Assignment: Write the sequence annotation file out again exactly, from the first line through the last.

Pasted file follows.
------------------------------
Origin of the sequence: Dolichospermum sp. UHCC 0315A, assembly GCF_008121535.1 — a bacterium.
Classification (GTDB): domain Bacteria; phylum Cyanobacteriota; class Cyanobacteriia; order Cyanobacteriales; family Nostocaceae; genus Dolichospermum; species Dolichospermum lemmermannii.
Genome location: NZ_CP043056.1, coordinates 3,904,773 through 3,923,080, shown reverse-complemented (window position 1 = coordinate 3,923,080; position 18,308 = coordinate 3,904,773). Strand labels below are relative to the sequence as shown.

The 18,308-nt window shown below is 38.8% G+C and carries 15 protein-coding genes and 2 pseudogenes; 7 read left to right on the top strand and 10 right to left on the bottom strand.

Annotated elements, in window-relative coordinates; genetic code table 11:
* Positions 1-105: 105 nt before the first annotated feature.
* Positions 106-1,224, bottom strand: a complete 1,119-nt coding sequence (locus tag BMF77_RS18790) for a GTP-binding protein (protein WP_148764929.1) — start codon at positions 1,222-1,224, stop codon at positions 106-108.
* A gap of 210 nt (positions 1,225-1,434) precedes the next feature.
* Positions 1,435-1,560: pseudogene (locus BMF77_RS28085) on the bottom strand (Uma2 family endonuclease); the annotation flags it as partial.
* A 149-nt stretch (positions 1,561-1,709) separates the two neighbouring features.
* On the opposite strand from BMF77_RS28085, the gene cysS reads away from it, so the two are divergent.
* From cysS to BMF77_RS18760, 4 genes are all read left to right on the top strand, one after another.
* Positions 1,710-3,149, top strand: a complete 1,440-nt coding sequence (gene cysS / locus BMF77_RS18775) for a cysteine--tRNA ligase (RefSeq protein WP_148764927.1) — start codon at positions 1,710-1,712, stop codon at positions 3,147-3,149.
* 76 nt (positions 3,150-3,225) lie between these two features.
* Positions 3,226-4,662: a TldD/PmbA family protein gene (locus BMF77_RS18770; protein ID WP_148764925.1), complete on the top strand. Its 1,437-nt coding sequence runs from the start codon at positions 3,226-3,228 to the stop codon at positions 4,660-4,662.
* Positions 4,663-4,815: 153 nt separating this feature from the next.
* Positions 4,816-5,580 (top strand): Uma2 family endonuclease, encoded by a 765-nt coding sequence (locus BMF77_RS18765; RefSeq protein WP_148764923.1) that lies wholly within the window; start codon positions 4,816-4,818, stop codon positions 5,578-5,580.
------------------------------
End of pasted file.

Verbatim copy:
Origin of the sequence: Dolichospermum sp. UHCC 0315A, assembly GCF_008121535.1 — a bacterium.
Classification (GTDB): domain Bacteria; phylum Cyanobacteriota; class Cyanobacteriia; order Cyanobacteriales; family Nostocaceae; genus Dolichospermum; species Dolichospermum lemmermannii.
Genome location: NZ_CP043056.1, coordinates 3,904,773 through 3,923,080, shown reverse-complemented (window position 1 = coordinate 3,923,080; position 18,308 = coordinate 3,904,773). Strand labels below are relative to the sequence as shown.

The 18,308-nt window shown below is 38.8% G+C and carries 15 protein-coding genes and 2 pseudogenes; 7 read left to right on the top strand and 10 right to left on the bottom strand.

Annotated elements, in window-relative coordinates; genetic code table 11:
* Positions 1-105: 105 nt before the first annotated feature.
* Positions 106-1,224, bottom strand: a complete 1,119-nt coding sequence (locus tag BMF77_RS18790) for a GTP-binding protein (protein WP_148764929.1) — start codon at positions 1,222-1,224, stop codon at positions 106-108.
* A gap of 210 nt (positions 1,225-1,434) precedes the next feature.
* Positions 1,435-1,560: pseudogene (locus BMF77_RS28085) on the bottom strand (Uma2 family endonuclease); the annotation flags it as partial.
* A 149-nt stretch (positions 1,561-1,709) separates the two neighbouring features.
* On the opposite strand from BMF77_RS28085, the gene cysS reads away from it, so the two are divergent.
* From cysS to BMF77_RS18760, 4 genes are all read left to right on the top strand, one after another.
* Positions 1,710-3,149, top strand: a complete 1,440-nt coding sequence (gene cysS / locus BMF77_RS18775) for a cysteine--tRNA ligase (RefSeq protein WP_148764927.1) — start codon at positions 1,710-1,712, stop codon at positions 3,147-3,149.
* 76 nt (positions 3,150-3,225) lie between these two features.
* Positions 3,226-4,662: a TldD/PmbA family protein gene (locus BMF77_RS18770; protein ID WP_148764925.1), complete on the top strand. Its 1,437-nt coding sequence runs from the start codon at positions 3,226-3,228 to the stop codon at positions 4,660-4,662.
* Positions 4,663-4,815: 153 nt separating this feature from the next.
* Positions 4,816-5,580 (top strand): Uma2 family endonuclease, encoded by a 765-nt coding sequence (locus BMF77_RS18765; RefSeq protein WP_148764923.1) that lies wholly within the window; start codon positions 4,816-4,818, stop codon positions 5,578-5,580.